news flash: this weekends' gardening events involve you raking leaves...lots and lots of leaves. so forget the house and garden tours...rallies to restore hope and/or insanity...and any homecoming activities that you might know about: grab your rake and get yourself outside to get it done...you will burn lots of calories! this year i am without my beloved oak, so my chores are so much less than in the last thirty years (thankfully!), so i will be attending the rally: hope to see you there!
Friday, October 29, 2010
Thursday, October 28, 2010
Wednesday, October 27, 2010
more fall color from another maple...we are still not in full effect foliage-wise, but the strong storms that blew through earlier today made it seem like fall. now leaves are swirling through the air...mounding on the ground...and beginning to change from green to awesome. one weird note: it's 76°!
Tuesday, October 26, 2010
Saturday, October 23, 2010
Friday, October 22, 2010
hands down: my favorite shade tree for autumn color is the sugar maple...at the first hint of fall, the sugar maple's leaves go from chartreuse green to golden yellow... depending on weather, rainfall, blah, blah, blah...the large leaves may gyrate through various gradations of red, hot pink and orange:
it can be stunning, especially when the autumnal sun illuminates them like so many stained glass windows in an outdoor cathedral... the thing about the sugar maple is, you have to be fast to catch the color wheel transformations: the tree can do its thing in like, 48 hours and then drop everything to the ground. i feel fortunate i was able to see this old specimen while walking the dog, because its gone now!
Tuesday, October 19, 2010
Thursday, October 14, 2010
as i watched the final (sunny) sunset of this week while listening to the chatter of the kingfisher, i contemplated this past season's garden and the lessons i have learned...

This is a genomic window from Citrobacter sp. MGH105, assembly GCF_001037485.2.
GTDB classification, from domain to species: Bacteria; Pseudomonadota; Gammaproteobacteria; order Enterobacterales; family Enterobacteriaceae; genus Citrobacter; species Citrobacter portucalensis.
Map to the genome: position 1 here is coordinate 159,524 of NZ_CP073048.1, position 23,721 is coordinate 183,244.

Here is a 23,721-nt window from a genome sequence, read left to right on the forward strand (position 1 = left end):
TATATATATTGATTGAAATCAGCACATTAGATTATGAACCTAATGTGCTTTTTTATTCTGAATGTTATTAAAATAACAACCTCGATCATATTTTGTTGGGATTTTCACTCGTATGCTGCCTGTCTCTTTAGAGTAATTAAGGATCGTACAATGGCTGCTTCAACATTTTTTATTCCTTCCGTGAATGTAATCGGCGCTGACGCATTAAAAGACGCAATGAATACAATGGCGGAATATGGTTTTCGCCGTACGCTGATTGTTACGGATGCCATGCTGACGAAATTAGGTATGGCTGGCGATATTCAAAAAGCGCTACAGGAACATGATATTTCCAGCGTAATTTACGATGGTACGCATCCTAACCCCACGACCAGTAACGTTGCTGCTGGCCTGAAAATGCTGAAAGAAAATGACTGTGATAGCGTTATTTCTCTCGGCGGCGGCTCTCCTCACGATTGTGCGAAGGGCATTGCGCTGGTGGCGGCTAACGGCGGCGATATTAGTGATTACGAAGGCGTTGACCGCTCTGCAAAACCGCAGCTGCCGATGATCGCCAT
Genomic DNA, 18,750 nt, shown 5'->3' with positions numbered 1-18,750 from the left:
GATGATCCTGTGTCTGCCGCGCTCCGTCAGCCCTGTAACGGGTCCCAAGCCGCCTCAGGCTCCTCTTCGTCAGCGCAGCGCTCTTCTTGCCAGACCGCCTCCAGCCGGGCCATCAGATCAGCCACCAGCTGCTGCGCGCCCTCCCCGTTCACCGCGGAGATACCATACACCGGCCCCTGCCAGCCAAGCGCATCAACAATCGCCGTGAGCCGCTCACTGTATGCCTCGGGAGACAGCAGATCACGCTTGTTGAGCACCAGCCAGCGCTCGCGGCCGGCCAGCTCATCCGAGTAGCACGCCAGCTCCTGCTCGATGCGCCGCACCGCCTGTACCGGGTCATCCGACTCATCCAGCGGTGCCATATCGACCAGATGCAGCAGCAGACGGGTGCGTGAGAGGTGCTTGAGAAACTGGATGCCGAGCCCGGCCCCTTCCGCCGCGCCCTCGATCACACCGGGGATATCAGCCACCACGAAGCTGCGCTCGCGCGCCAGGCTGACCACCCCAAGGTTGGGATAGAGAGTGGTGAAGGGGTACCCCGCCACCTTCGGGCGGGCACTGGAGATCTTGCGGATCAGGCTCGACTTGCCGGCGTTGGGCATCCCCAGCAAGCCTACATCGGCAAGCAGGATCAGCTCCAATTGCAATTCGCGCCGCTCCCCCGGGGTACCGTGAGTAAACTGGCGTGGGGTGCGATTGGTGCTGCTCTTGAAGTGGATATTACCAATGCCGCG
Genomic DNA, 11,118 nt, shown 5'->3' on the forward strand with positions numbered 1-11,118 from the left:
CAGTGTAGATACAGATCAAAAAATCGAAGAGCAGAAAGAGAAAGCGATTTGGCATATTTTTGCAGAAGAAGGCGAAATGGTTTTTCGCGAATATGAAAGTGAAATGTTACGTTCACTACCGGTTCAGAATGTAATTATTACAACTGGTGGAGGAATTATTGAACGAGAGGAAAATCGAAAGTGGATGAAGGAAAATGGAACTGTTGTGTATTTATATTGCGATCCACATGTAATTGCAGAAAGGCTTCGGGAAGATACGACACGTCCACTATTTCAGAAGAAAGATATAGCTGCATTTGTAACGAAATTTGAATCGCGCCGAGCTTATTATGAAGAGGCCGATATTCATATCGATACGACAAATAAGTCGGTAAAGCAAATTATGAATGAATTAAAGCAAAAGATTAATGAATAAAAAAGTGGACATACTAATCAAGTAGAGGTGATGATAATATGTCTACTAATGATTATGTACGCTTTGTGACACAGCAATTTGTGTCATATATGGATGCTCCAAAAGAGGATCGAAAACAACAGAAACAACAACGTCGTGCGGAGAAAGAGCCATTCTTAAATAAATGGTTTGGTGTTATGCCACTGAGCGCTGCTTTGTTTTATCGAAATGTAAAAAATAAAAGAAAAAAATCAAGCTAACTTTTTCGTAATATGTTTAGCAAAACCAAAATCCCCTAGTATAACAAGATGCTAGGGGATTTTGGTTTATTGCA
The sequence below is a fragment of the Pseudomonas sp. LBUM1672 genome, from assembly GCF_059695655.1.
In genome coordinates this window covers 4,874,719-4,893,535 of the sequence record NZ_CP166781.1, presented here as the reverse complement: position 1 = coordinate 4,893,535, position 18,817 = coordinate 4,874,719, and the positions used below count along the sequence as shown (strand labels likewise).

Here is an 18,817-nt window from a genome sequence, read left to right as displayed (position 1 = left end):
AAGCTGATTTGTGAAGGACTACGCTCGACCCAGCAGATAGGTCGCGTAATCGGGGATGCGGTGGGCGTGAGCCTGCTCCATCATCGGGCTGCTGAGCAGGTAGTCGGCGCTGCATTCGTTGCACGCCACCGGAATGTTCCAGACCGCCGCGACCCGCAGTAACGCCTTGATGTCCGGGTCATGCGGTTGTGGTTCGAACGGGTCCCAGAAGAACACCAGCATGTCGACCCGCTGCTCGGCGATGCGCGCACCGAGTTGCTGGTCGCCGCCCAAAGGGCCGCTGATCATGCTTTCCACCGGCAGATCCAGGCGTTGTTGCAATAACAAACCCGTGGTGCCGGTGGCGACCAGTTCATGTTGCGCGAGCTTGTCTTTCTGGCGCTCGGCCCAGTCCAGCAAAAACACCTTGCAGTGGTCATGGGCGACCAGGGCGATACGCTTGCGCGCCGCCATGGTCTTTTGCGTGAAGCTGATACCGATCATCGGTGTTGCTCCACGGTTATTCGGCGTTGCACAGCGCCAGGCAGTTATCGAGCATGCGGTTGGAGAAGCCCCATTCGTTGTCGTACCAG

1. smaller is better for me...at least when it comes to gardening...i dont have time (apparently) to deal with my city garden and a fairly large (for me) vegetable patch in a community garden: square foot gardens are the answer.
2. containers also appear to be my forte´ when it comes to edibles and i got a fair amount of food out of my pots...some died in the drought, though.
3. self watering containers are good.
4. self watering containers are good, but other contraptions didnt work that well for me. my fancy upside down tomato planters were weak...
i dumped my spring potato bag after there was nothing in it at the end ( i have since replanted for a possible fall crop)
...my weed blockers didn't work.
5. figure out the edibles you really need and grow them prolifically. work edibles into every possible nook and cranny, because fresh foods rock.
6. get vertical.
7. compost rules...bottom line: it rules!
Tuesday, October 12, 2010
Saturday, October 9, 2010
tomorrow is supposed to be as beautiful as today so go to the orchid show at the national arboretum. the 63rd annual national capital orchid show is thru monday: get your checkbooks out!
Thursday, October 7, 2010
Wednesday, October 6, 2010
i quietly abandonded my garden in the field a few months ago...the drought killed most everything, and what didnt die was neatly trimmed of all fruits by the deer or infested with one kind of insect or another. i hate giving up on anything, but the fact that i am the only gardener up there not using multiple pesticides and chemicals combined with only once-a-week maintanence of the plot makes for no food: thank god for farmer o'bier's or we would have starved! luckily, my little square foot garden rocked the earth and has provided me with a little something every day. today, i got the last of the ripe pear tomatoes, some of the gazillion green beans planted, a few more mini banana peppers and an eggplant to roast. smaller is indeed better, in this case!
Tuesday, October 5, 2010
here it is, october and one flowering plant is still around, standing head and shoulders above all others: the hyacinth bean! decorative and delicious, the Lablab purpureus has edible leaves, flowers, pods, seeds and roots and is slated to save the world. this is not my plant shown in the photo above, but my neighbor's lovely front gate. i will make sure i dont forget this beauty next year: i opted to plant green beans in my limited space this year, and have been having a difficult time harvesting them amongst all of the same color foliage!